Who was my mom that she let this happen? Mom—Mommy—Elsie Flavel came to the U.S. from England when she was four or five with her parents and older sister, Amy. She told me her father was French, and that her girlfriends thought he was handsome. As an adult I learned he was Welsh.
Elsie was close to her father, who was soft-spoken and sang in the church choir. Elsie “took after” her father, was soft-spoken like him, small-boned and delicate, though she could laugh and have a good time. Her mother was the disciplinarian in the family and ran the dry goods store they owned in Akron, Ohio.
When Elsie started high school, she saw her father crushed under their car while fixing a tire.
Elsie’s sister, Amy, was a flirt. When she became “with child” out of wedlock, their mother pulled Elsie out of high school in shame, though Amy was soon married. Elsie was forever embarrassed about not having finished high school and kept it secret, even from her daughters.
Still, Elsie had a good time as a young woman. She and two close friends, Helen and Evy, joined other pals for outings and explored lake beaches. She and a girlfriend went to the 1933 World’s Fair in Chicago.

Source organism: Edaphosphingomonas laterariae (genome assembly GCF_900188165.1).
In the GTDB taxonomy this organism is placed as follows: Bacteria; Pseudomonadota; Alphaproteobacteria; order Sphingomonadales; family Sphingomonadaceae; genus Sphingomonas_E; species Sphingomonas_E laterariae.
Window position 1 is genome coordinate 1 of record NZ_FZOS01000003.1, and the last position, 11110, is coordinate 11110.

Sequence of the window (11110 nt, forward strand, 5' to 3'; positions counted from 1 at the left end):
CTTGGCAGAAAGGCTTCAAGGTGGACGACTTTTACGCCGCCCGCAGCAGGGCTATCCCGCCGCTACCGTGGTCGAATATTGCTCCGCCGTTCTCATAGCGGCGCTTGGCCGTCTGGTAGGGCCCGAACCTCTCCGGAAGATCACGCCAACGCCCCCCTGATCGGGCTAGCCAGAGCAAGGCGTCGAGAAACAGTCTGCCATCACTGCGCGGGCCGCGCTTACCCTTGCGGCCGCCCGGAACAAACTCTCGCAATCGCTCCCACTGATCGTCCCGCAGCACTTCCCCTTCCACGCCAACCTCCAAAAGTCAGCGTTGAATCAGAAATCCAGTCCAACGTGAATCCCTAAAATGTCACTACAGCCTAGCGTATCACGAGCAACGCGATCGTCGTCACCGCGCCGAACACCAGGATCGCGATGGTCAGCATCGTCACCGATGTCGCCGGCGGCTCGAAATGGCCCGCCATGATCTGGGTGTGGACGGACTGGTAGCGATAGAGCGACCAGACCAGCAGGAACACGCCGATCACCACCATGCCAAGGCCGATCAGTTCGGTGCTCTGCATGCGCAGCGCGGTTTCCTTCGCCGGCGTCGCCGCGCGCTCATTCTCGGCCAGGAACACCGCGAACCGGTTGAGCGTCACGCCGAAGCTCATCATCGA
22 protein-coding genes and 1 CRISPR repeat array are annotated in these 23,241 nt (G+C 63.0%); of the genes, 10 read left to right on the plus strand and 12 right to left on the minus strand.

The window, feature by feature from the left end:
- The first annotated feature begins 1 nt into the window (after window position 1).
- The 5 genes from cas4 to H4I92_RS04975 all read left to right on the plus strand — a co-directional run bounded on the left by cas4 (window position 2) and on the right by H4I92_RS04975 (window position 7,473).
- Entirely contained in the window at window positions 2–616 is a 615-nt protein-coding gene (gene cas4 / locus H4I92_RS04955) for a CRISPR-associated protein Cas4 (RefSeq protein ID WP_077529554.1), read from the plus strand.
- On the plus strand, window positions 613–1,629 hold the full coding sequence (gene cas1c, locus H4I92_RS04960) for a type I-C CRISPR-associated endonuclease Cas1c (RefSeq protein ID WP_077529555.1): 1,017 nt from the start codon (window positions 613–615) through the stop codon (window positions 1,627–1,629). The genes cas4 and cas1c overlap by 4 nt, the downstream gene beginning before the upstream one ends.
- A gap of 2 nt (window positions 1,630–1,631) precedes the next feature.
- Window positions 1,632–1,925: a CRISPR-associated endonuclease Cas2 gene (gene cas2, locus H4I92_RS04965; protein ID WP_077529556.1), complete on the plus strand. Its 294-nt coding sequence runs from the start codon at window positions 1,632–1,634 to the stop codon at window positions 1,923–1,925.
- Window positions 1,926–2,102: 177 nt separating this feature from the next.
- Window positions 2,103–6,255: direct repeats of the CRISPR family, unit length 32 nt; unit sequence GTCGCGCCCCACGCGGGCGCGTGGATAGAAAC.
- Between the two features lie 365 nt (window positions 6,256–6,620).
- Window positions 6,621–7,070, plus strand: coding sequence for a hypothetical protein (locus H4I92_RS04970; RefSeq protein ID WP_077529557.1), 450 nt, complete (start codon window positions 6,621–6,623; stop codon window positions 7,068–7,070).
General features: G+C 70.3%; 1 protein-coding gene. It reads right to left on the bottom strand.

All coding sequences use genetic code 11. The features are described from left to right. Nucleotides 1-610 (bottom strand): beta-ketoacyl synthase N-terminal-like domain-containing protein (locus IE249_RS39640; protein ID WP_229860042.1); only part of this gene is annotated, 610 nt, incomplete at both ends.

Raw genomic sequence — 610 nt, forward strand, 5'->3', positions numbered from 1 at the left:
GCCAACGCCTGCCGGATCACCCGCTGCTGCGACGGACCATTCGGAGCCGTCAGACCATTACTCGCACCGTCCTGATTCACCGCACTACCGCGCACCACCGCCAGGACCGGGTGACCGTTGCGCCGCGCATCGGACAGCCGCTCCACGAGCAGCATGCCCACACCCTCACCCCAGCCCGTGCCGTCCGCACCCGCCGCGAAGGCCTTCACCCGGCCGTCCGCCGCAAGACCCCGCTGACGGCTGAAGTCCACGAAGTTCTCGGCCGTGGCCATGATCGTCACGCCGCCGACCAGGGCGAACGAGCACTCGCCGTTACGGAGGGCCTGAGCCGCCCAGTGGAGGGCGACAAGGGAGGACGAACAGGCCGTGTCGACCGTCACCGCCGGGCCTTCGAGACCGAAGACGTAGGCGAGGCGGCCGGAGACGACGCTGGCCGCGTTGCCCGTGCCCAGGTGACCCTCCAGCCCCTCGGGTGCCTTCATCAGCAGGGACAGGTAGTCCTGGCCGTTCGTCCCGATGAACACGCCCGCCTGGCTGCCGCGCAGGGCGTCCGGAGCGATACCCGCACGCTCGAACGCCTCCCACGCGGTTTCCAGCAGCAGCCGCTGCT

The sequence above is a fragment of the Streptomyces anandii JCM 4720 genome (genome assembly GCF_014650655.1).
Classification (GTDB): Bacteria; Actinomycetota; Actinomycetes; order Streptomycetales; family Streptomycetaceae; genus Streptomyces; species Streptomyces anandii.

She visited her Great Aunt Amy (her mother’s sister) in Canada, and met Jack, with whom she got along famously. Here she is with her aunt and Jack with Jack’s hot car.
But her mother said, no. You cannot stay in Canada with your aunt and Jack. You must come home.
She returned home and met John Paul Klink.
He seemed nice.
He was the oldest of a big family: Esther, married, George, married; Warren, single; and Peg, the youngest, still a young girl. Paul’s mother was quite a good cook and had remarried after her first husband had abandoned them. Paul hated his birth father for abandoning them, but that was understandable. During the depression he had taught himself to drive in order to make money to support the family. Paul was kind to her.
His sister warned Elsie about his bad temper, but she didn’t listen.
She said, yes, when he proposed.